Multidisciplinary inventions have become more commonplace in recent years, particularly as artificial intelligence (AI) is being used as a tool in a wide range of biotech applications, such as medical image analysis and drug discovery. However, whereas biotech inventions may generally be considered to relate to inherently patentable subject matter, biotech inventions that are implemented using a computer or AI may have an additional hurdle to pass. In this article, we explore this additional hurdle by looking at why a patent application that relates to bioinformatics has been objected to by both the UK and US Patent Offices.
Subject Matter of the Patent Applications
GB1514871.1 and US14/824,678 both relate to identifying primers. Primers are typically short fragments of single-stranded DNA which are complementary to a region of interest in a target DNA strand. Primers are typically used in polymerase chain reaction (PCR) experiments to very quickly make multiple copies of a DNA strand (or a segment of it). Having thousands or millions of copies of a DNA strand makes it easier to perform experiments such as medical or forensic tests. These patent applications relate to a method of identifying primer pairs within large-scale genomic or DNA sequence datasets. Primer pairs provide the starting point for the PCR experiment to begin the copying process.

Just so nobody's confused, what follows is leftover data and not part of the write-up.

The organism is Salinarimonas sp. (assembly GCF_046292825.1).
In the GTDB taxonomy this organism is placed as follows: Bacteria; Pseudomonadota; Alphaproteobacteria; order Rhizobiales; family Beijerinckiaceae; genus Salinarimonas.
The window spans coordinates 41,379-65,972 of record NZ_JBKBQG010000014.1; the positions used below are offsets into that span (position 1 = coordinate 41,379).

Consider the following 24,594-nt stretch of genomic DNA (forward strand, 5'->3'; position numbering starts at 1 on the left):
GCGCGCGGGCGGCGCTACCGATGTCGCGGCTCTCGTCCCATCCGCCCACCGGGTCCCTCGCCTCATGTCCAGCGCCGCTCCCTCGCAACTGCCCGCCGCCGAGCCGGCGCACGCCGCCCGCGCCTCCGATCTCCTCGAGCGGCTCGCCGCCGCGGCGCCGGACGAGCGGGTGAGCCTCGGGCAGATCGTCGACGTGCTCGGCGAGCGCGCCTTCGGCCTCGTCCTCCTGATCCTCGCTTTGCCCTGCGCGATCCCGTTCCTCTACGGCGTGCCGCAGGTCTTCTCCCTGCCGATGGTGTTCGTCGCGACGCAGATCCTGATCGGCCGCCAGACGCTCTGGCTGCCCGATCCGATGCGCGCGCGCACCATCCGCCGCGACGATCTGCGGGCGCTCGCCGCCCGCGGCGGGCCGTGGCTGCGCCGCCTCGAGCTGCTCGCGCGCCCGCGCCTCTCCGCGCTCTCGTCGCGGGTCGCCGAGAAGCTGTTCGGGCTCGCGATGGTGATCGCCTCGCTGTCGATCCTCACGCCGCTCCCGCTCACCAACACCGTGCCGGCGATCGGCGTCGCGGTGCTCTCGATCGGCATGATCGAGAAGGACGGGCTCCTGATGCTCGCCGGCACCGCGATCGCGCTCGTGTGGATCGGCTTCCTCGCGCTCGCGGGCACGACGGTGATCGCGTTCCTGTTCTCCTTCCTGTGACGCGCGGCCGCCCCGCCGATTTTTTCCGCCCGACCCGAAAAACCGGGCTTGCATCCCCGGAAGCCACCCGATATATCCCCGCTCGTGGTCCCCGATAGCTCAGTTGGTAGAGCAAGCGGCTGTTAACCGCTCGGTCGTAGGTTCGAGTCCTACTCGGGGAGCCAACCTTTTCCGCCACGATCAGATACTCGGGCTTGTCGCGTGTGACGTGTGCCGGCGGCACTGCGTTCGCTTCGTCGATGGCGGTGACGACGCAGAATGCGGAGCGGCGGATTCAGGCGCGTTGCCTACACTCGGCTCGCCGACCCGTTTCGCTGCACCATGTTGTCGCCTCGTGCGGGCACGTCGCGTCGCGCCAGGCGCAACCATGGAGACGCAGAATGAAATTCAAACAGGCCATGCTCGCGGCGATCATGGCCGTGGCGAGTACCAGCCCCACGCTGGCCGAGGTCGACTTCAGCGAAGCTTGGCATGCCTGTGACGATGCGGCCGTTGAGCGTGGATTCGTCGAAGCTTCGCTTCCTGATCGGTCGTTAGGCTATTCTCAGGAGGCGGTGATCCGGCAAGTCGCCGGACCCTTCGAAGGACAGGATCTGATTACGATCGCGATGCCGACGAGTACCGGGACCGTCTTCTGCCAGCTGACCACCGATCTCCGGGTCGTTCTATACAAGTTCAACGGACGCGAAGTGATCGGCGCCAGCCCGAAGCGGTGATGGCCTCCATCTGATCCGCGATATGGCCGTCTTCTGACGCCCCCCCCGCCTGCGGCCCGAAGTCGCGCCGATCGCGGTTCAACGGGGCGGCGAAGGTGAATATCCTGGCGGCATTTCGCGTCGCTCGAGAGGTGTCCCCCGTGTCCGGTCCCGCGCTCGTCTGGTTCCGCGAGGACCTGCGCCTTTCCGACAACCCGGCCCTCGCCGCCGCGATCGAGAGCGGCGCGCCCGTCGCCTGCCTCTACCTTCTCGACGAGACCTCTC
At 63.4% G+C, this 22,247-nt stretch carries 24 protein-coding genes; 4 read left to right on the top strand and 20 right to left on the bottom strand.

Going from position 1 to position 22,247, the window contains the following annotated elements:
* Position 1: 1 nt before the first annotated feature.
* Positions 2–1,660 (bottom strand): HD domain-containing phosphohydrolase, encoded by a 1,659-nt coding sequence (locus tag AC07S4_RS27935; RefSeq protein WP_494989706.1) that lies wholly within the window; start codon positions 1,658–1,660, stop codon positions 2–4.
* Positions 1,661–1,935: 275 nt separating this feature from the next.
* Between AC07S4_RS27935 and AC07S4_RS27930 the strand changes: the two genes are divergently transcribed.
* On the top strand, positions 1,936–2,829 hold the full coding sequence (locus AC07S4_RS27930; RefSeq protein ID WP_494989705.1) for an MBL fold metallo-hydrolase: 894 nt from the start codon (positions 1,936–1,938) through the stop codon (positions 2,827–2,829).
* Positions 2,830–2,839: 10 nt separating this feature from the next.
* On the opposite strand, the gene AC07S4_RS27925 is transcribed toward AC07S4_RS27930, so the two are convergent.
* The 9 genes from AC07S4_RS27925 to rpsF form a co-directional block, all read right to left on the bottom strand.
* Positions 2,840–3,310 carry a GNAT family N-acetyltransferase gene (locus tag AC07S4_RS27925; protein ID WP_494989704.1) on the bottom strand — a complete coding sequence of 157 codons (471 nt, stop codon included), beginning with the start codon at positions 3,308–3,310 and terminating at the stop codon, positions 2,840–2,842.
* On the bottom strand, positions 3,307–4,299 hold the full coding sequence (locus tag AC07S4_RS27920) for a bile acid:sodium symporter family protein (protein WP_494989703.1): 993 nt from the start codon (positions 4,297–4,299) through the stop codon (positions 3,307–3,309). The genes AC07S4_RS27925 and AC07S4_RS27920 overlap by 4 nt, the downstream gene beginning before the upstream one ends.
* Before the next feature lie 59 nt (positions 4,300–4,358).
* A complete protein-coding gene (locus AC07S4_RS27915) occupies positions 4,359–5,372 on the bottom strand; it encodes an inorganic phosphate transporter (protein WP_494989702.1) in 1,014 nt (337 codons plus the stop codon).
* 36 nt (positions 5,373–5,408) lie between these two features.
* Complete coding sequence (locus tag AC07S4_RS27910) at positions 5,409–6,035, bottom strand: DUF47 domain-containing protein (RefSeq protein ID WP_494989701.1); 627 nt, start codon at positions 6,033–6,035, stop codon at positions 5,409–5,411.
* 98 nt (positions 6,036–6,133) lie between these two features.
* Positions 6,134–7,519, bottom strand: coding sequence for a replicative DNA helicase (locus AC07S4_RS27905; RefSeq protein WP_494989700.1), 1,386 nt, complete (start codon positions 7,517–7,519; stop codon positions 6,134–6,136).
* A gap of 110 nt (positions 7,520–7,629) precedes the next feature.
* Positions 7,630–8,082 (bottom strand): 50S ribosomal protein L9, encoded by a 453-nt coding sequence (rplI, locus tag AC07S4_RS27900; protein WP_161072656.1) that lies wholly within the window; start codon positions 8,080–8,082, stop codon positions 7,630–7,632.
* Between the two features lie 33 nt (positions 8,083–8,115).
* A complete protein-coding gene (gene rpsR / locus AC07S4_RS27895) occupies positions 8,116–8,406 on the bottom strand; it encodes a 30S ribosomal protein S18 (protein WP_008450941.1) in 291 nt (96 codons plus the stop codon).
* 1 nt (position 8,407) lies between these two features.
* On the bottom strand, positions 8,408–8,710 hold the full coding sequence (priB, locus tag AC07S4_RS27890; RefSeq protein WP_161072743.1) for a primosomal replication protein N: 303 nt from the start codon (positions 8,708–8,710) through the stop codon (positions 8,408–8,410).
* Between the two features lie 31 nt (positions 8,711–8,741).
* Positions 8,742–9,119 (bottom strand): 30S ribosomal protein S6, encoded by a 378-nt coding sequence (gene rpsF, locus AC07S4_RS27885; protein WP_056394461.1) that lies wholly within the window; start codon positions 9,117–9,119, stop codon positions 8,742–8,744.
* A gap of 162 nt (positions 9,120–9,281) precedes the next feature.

The method described in the patent applications enables all potential primer pairs to be identified for particular sequence data. The method is a single computer program which includes all the design steps which are normally performed separately. Thus, the method can be performed efficiently over a large amount of sequence data, such that it can identify all potential primer pairs for that dataset. This was considered by the Applicant to be an advantage of the invention.
Patentable Subject Matter in the UK
From the summary above, it seems that the claimed method has a real-world effect, namely that of finding better potential primers for use in DNA amplification reactions (such as PCR), which are used in a variety of different fields such as medical testing, diagnosis of infectious diseases, criminal forensics, research and even identifying the remains of Egyptian mummies and English king Richard III.
However, the UK Patent Office considered the claimed method related to subject matter that is excluded from patentability under Section 1(2) of the UK Patents Act 1977 (UKPA), which states that “a program for a computer” is not considered to be patentable subject matter as such.
In the UK, a program for computer is only considered patentable subject matter if it can be shown that the contribution provided by the computer program is technical in nature. This was established in Aerotel (Aerotel Ltd v Telco Holdings Ltd and Macrossan’s Application  EWCA Civ 1371).